Ryan: Well, there seem to be several different implications here, and not only for the health of the infant, but also for the health of the mother. In fact, some researchers think that postpartum depression could be linked to skipping over the process of giving birth and the hormonal changes that happen within the mother as she gives birth. So that’s an interesting application. But as far as the health of the child, the main concern is that when a child is born vaginally, the child receives the mother’s microbiome on the child’s face, in their eyes, in their mouth, on their skin. Vaginal secretions coat the child through the birth canal, and these beneficial bacteria that the child receives from the mother colonize the newborn and will stay on that child’s body throughout his or her life. Being colonized with this beneficial bacteria stops other bacteria from getting a foothold.
A lot of people don’t realize this, but each one of us is a swarming community of microbes, both on the surface of our bodies and in our digestive systems. A lot of autoimmune disorders seem to be related to imbalances in the microbiome, including mental health issues, which seem to be related to the gut. This is very cutting-edge research that is just really getting interesting at the moment. But certainly digestive disorders, mood disorders, asthma, Crohn’s disease—many different disorders seem to be related to imbalances in the microbiome.
So doctors recently have started taking vaginal swabs from the mother and rubbing them on the face and the mouth and the eyes of children born by C-section to try to establish this microbiome colony on the child before the sort of random and often dangerous microbes from elsewhere can establish themselves.
Researchers have found that kids who are delivered by C-section tend to be covered with the bacteria that just happens to be in the hospital room or on the hands of the doctors and nurses. This is clearly a problem for kids. The mother’s colony of defensive microbes is primed to help that kid. They’ve evolved in the mother over her lifetime to be beneficial to the child
It’s the same thing with breastfeeding. The colostrum and the first few days of breastfeeding is very rich in the bacteria that the child needs in his or her digestive system for the rest of their life.
Lehmiller: The switch away from breastfeeding toward formula is definitely another way that civilization is changing reproduction and potentially impacting our health.
So we’ve talked a bit about civilization and how it affects women’s bodies and reproduction, but there are also implications for men, right? One example that you point out in the book is that we do all of this routine circumcision on male infants in the United States when it’s not medically indicated. It’s something that’s often done without any real thought. Do you have any sense of what the effects of circumcision are when it’s performed on this routine basis?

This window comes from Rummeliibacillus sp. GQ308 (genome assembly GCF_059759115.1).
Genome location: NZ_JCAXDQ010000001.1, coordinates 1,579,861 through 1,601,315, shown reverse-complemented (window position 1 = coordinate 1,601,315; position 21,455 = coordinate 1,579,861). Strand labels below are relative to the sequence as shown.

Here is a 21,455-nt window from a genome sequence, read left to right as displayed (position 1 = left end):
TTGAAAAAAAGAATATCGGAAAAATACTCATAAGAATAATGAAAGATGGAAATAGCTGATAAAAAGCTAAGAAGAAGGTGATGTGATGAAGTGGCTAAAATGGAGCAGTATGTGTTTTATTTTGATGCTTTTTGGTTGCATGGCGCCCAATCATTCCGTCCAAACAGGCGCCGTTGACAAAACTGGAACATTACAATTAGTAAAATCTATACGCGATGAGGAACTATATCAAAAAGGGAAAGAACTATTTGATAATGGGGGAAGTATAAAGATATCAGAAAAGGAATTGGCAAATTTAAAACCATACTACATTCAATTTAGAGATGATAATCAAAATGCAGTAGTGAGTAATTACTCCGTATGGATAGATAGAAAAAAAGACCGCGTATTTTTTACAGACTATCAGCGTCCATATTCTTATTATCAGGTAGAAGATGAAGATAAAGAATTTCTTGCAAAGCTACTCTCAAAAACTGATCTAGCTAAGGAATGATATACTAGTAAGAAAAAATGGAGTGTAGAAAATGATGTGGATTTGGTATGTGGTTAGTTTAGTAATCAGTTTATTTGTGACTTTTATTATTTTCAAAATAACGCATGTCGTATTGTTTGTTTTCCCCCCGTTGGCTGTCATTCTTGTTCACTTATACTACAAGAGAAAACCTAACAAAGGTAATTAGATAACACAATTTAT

Ryan: To be honest, I’m far from an expert on this, but as you say, it’s routine in the United States for absolutely no medical reason. The reason that it continues to be ubiquitous is cultural drift. It began with John Harvey Kellogg and the anti-masturbation frenzy of the 19th century.
As far as its effects on boys and men, as I said, I don’t have any concrete data, but it certainly seems that this kind of a traumatic experience for an infant would have lasting effects. We used to think that infants couldn’t feel pain, so they weren’t given any anesthesia because their underdeveloped brains were incapable of experiencing pain. If you’ve ever heard a baby cry, that seems like a completely absurd notion, but it’s amazing what delusions we can think ourselves into.
So I think just starting with one of your very first experiences being extremely painful, being held down, and having possibly the most vulnerable and sensitive area on your entire body cut can’t have any sort of positive effects.
Lehmiller: With all of these different issues that we’ve talked about here, what’s your take on the future—and the future of sex in particular? Are you optimistic or pessimistic?
Ryan: I don’t know whether I call myself optimistic or pessimistic or realistic, Everybody thinks they’re realist, but I think that I don’t know what’s happening. I think we’re at a pivot point—a real turning point for humanity. And I can’t claim to know what’s going to happen.